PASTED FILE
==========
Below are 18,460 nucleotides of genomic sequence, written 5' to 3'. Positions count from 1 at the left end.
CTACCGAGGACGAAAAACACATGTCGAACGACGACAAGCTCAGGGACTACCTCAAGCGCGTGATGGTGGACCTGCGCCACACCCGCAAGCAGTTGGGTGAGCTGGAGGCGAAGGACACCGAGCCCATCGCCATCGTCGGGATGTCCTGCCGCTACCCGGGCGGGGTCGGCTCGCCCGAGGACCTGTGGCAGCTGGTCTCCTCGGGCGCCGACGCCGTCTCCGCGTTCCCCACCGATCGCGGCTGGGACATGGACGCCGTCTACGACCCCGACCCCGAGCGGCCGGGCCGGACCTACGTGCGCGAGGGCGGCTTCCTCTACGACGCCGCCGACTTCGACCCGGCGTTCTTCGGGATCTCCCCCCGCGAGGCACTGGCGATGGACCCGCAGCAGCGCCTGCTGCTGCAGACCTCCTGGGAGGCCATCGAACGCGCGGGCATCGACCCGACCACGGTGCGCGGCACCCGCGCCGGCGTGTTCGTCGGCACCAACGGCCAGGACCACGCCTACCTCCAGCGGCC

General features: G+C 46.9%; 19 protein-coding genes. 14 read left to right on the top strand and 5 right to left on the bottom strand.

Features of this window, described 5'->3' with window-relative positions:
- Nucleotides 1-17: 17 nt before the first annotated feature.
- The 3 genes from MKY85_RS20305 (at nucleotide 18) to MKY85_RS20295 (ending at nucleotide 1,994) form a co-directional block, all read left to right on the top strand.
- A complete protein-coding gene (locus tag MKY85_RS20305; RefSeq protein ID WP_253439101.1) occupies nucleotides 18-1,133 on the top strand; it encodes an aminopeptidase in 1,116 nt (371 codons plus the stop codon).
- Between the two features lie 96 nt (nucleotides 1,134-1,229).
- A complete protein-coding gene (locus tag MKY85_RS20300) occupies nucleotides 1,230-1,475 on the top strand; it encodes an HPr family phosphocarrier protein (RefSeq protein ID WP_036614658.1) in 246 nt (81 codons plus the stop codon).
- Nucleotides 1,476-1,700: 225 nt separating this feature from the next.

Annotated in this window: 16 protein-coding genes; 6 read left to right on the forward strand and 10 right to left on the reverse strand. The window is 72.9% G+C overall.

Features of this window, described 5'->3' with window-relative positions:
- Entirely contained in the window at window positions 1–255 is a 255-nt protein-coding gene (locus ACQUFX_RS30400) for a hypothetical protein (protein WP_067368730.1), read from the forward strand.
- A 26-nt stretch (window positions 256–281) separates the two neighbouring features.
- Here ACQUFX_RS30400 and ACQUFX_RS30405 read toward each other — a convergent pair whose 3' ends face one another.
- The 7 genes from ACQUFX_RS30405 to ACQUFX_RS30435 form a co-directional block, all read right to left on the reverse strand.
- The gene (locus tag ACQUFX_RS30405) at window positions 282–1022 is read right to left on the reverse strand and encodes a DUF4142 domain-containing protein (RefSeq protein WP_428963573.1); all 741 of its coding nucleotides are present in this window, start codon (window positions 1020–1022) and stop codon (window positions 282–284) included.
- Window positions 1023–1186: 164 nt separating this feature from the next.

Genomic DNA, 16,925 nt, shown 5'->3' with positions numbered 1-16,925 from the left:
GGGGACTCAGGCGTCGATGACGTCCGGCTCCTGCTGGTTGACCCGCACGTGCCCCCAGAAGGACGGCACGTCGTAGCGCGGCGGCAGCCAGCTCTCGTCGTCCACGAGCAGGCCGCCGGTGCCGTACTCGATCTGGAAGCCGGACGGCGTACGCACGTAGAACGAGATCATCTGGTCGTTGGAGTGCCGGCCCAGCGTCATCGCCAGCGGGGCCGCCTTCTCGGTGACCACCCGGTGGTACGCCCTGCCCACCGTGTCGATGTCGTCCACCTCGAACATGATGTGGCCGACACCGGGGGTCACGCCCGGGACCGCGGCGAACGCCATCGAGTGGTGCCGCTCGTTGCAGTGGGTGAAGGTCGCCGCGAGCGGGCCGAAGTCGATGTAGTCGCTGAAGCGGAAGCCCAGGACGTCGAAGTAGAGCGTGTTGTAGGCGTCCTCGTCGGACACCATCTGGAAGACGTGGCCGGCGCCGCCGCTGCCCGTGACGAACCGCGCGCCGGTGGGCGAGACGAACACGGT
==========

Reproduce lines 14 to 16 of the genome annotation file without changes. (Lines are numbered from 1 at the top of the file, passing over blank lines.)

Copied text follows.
- A 26-nt stretch (window positions 256–281) separates the two neighbouring features.
- Here ACQUFX_RS30400 and ACQUFX_RS30405 read toward each other — a convergent pair whose 3' ends face one another.
- The 7 genes from ACQUFX_RS30405 to ACQUFX_RS30435 form a co-directional block, all read right to left on the reverse strand.